With Bastille Day around the corner, we’ve got France on our mind. Want to know where to ring in Independence Day, Part Deux in Seattle? Our Top Ten French Restaurants will make you jump for joie de vivre.
The most authentic bistro on this side of the Atlantic, Le Pichet looks, feels, and tastes Parisian thanks to the co-owners; chef Jim Drohman studied cooking there while Joanne Herron has tasted her way through France’s boutique wineries. Le Pichet’s loyal fans (full disclosure: I’m one of them) adore the classic fare: brandade, rillettes, boudin noir, and hazelnut, tarragon salad. Their annual Bastille Day fête features live music and food specials from 6 p.m. til close.
This bistrot à vins could be plucked right out of Paris, with its French-only wines, lovely little nibbles, and the special bonhomie that stems from popping corks. Owner David Butler educates and entertains with each glass poured. Don’t miss the best steak tartare in town and the poissonière (fisherman) plate: housemade salmon rillettes, sardines, and smoked trout.
Savor a slice of Paris at Café Presse. As in France, this convivial café is open from 7 a.m. - 2 a.m. That means many ways to get your French fix, from morning bowls of café au lait to late-night Croque Monsieurs. Don’t miss the Vin Expresse happy hour: $9 - $15 bottles of wine to stay or go. Each July, World Cup and Tour de France show in the front bar.
At Jamie Miller’s beloved bakery, his transcendent croissants rival those made in the City of Lights. Watch Miller and his crew meticulously craft pain au chocolat, creamy quiche, and buttery, ginger biscuits. Do not be deterred by lines out the door, but do arrive early to ensure your pick of the pastries.
Since 1984, Café Campagne has been the Gallic hub of the Pike Place Market. With moules marinière, duck confit, and chèvre salad, the menu gives an edible education in French cuisine. For Bastille Day, Café Campagne will join in the annual Post Alley celebration, featuring street food, oysters, wine, and can can girls. The fête begins at 4 p.m.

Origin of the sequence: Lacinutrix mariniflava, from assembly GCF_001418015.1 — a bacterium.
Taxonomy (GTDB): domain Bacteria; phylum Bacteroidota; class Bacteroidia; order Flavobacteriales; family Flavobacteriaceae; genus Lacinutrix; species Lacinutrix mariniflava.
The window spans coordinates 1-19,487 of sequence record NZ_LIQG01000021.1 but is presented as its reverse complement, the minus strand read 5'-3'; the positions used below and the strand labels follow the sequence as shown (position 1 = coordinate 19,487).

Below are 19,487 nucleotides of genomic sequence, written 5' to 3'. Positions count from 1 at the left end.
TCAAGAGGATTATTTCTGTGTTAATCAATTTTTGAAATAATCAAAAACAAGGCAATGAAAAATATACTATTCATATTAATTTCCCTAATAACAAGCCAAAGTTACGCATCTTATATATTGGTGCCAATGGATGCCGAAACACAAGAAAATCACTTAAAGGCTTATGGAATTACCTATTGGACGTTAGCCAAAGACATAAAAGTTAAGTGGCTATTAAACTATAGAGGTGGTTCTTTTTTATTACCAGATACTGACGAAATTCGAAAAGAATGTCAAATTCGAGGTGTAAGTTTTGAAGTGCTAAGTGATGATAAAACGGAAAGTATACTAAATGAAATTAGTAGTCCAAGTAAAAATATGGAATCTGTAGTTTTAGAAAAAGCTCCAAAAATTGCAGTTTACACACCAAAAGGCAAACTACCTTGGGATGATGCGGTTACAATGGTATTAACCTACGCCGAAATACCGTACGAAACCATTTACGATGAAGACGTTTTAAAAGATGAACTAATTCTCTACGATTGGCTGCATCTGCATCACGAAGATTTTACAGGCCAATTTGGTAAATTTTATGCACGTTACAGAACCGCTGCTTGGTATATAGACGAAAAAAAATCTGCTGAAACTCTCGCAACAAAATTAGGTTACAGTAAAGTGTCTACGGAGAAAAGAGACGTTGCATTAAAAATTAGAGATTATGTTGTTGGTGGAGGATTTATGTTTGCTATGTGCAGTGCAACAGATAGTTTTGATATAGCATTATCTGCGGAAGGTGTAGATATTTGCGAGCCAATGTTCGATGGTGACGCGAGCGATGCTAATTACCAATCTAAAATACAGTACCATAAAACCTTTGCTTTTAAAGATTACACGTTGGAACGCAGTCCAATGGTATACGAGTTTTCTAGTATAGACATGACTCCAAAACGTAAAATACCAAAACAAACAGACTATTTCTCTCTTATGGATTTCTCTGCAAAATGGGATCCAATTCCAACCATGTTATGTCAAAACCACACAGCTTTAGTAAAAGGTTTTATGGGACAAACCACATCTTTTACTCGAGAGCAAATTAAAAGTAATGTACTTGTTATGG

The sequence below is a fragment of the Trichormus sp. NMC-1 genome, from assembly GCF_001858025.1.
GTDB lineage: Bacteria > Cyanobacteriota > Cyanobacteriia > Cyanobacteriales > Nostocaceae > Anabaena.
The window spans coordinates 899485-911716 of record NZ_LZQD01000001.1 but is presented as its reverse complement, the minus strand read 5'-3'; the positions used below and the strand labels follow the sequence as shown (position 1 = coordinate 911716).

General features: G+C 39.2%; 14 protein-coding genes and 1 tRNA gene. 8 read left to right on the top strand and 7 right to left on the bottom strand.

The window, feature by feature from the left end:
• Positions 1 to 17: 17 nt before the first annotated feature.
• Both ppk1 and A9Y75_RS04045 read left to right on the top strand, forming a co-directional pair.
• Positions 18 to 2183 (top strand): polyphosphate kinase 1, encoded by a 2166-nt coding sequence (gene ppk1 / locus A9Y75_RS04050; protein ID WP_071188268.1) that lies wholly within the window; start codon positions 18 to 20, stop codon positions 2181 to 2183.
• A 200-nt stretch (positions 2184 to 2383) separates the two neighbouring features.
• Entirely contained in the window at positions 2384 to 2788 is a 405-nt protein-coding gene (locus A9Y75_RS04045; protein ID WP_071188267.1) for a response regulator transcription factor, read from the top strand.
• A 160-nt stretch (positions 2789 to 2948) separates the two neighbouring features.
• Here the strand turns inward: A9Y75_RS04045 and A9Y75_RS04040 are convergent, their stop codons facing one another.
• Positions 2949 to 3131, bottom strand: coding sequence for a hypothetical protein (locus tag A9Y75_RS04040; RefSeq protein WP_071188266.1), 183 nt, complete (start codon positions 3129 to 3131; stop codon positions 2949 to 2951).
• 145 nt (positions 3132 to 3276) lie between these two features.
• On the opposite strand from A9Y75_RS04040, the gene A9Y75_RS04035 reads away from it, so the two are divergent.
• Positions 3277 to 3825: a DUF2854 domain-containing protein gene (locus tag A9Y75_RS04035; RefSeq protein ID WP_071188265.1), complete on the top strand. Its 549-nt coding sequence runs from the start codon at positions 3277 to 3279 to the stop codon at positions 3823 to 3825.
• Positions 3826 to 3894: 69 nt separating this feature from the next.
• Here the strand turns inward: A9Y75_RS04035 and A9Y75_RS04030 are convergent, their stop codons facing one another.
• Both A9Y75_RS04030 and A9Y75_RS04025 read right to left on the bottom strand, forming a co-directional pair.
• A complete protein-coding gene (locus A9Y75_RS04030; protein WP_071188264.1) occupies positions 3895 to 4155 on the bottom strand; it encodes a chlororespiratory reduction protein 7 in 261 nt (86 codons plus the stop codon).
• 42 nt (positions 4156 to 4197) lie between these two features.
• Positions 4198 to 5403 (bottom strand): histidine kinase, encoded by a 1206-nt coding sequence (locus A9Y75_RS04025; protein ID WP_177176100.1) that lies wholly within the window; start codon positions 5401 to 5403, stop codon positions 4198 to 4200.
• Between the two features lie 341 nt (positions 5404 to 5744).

As the name implies, Red Cow is where you can find the beef. Modeled after a French brasserie, Ethan Stowell serves some of the tastiest steak frites in town, complete with mouthwatering sauces for fry-dipping. Like traditional brasseries, Red Cow offers fresh shellfish, frisée salad, and housemade charcuterie. For Bastille Day, the burger, a two-fisted beauty, will run just $10, while $5 glasses of wine and classic French dishes are added to the menu.
Boat Street Café
This rustic, Provençal retreat is at the tip of modern Belltown. Chef Renée Erickson’s travels to France have inspired the market-driven menu; dive into roasted radishes, tarragon-flecked clams, and Carlton Farms pork chops. Choose from the shabby-chic interior or the garden patio, which hums at happy hour Tuesday through Thursday when tartines and wine deals are offered.
Honoré Artisan Bakery
Considering that Honoré is named after the French patron saint of baking, it’s no surprise their croissants are downright divine. Other heavenly options include canelé, macarons, and the sugary, butter-bomb: kouign amann. You may have to wait for a seat, however, as there’s limited seating in this itty-bitty shop.
Seattle’s longstanding French chef, Thierry Rauterau, runs this delightful neighborhood spot. Rub shoulders with regulars as you savor boeuf bourgignon, trout amandine, and a Niçoise tartine. For the 14th of Juillet, Luc is participating in Bastille Bash, Madison Valley’s annual street fair, with food booths, wine tastings, and even a Marie Antoniette impersonator.
Bastille is a French bistro with American attitude. A rooftop garden, indoor fire-pit, and hand-crafted cocktails compliment the lovely food. For the holiday that shares its name, Bastille offers not just one, but two ways to celebrate. On July 12th, pétanque, roast pigs, and rosé bubbles will be served from noon – 8 p.m. Come the 14th, diners can enjoy jazz on the patio with Djangomatics, then move to the back bar for burlesque by Shanghai Pearl.\